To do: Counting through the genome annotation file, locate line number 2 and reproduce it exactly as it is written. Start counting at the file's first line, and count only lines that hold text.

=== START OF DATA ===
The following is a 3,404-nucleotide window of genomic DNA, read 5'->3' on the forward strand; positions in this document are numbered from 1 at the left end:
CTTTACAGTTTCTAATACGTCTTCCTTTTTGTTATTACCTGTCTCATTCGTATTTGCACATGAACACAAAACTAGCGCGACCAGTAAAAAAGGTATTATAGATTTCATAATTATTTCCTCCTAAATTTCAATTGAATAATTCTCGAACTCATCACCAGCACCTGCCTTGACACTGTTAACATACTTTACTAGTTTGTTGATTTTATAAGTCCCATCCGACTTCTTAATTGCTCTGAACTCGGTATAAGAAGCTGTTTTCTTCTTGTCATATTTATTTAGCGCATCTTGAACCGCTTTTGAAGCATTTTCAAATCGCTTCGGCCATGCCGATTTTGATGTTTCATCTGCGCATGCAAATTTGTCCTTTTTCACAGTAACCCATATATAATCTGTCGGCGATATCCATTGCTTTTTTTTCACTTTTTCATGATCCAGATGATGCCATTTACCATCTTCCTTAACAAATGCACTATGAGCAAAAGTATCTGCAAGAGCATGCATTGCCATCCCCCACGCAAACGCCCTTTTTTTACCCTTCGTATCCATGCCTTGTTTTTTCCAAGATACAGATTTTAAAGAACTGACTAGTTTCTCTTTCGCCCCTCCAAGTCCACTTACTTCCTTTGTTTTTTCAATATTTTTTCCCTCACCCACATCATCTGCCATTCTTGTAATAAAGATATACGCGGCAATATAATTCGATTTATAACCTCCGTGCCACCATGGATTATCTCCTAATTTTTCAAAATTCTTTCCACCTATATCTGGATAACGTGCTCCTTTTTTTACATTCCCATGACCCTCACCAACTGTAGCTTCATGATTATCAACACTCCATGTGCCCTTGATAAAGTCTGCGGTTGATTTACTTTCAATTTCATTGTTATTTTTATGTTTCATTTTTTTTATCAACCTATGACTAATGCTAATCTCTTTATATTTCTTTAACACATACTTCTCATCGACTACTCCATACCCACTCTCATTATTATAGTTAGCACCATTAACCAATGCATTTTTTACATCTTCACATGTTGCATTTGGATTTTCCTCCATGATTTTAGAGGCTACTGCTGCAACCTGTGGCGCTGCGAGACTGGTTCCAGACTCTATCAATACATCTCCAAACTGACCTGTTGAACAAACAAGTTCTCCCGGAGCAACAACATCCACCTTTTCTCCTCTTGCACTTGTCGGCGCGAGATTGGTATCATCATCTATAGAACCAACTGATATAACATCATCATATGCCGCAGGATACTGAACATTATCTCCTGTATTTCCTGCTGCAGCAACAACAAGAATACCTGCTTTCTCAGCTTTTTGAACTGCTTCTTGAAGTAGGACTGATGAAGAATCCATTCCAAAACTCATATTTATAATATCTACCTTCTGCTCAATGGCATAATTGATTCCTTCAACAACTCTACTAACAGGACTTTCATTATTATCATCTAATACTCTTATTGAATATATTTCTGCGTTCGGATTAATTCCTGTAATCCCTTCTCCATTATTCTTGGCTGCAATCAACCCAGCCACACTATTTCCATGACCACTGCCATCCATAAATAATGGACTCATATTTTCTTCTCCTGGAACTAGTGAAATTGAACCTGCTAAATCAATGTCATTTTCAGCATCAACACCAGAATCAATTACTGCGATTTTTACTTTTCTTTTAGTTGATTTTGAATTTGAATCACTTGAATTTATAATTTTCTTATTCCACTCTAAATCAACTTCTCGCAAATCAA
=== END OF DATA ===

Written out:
CTTTACAGTTTCTAATACGTCTTCCTTTTTGTTATTACCTGTCTCATTCGTATTTGCACATGAACACAAAACTAGCGCGACCAGTAAAAAAGGTATTATAGATTTCATAATTATTTCCTCCTAAATTTCAATTGAATAATTCTCGAACTCATCACCAGCACCTGCCTTGACACTGTTAACATACTTTACTAGTTTGTTGATTTTATAAGTCCCATCCGACTTCTTAATTGCTCTGAACTCGGTATAAGAAGCTGTTTTCTTCTTGTCATATTTATTTAGCGCATCTTGAACCGCTTTTGAAGCATTTTCAAATCGCTTCGGCCATGCCGATTTTGATGTTTCATCTGCGCATGCAAATTTGTCCTTTTTCACAGTAACCCATATATAATCTGTCGGCGATATCCATTGCTTTTTTTTCACTTTTTCATGATCCAGATGATGCCATTTACCATCTTCCTTAACAAATGCACTATGAGCAAAAGTATCTGCAAGAGCATGCATTGCCATCCCCCACGCAAACGCCCTTTTTTTACCCTTCGTATCCATGCCTTGTTTTTTCCAAGATACAGATTTTAAAGAACTGACTAGTTTCTCTTTCGCCCCTCCAAGTCCACTTACTTCCTTTGTTTTTTCAATATTTTTTCCCTCACCCACATCATCTGCCATTCTTGTAATAAAGATATACGCGGCAATATAATTCGATTTATAACCTCCGTGCCACCATGGATTATCTCCTAATTTTTCAAAATTCTTTCCACCTATATCTGGATAACGTGCTCCTTTTTTTACATTCCCATGACCCTCACCAACTGTAGCTTCATGATTATCAACACTCCATGTGCCCTTGATAAAGTCTGCGGTTGATTTACTTTCAATTTCATTGTTATTTTTATGTTTCATTTTTTTTATCAACCTATGACTAATGCTAATCTCTTTATATTTCTTTAACACATACTTCTCATCGACTACTCCATACCCACTCTCATTATTATAGTTAGCACCATTAACCAATGCATTTTTTACATCTTCACATGTTGCATTTGGATTTTCCTCCATGATTTTAGAGGCTACTGCTGCAACCTGTGGCGCTGCGAGACTGGTTCCAGACTCTATCAATACATCTCCAAACTGACCTGTTGAACAAACAAGTTCTCCCGGAGCAACAACATCCACCTTTTCTCCTCTTGCACTTGTCGGCGCGAGATTGGTATCATCATCTATAGAACCAACTGATATAACATCATCATATGCCGCAGGATACTGAACATTATCTCCTGTATTTCCTGCTGCAGCAACAACAAGAATACCTGCTTTCTCAGCTTTTTGAACTGCTTCTTGAAGTAGGACTGATGAAGAATCCATTCCAAAACTCATATTTATAATATCTACCTTCTGCTCAATGGCATAATTGATTCCTTCAACAACTCTACTAACAGGACTTTCATTATTATCATCTAATACTCTTATTGAATATATTTCTGCGTTCGGATTAATTCCTGTAATCCCTTCTCCATTATTCTTGGCTGCAATCAACCCAGCCACACTATTTCCATGACCACTGCCATCCATAAATAATGGACTCATATTTTCTTCTCCTGGAACTAGTGAAATTGAACCTGCTAAATCAATGTCATTTTCAGCATCAACACCAGAATCAATTACTGCGATTTTTACTTTTCTTTTAGTTGATTTTGAATTTGAATCACTTGAATTTATAATTTTCTTATTCCACTCTAAATCAACTTCTCGCAAATCAA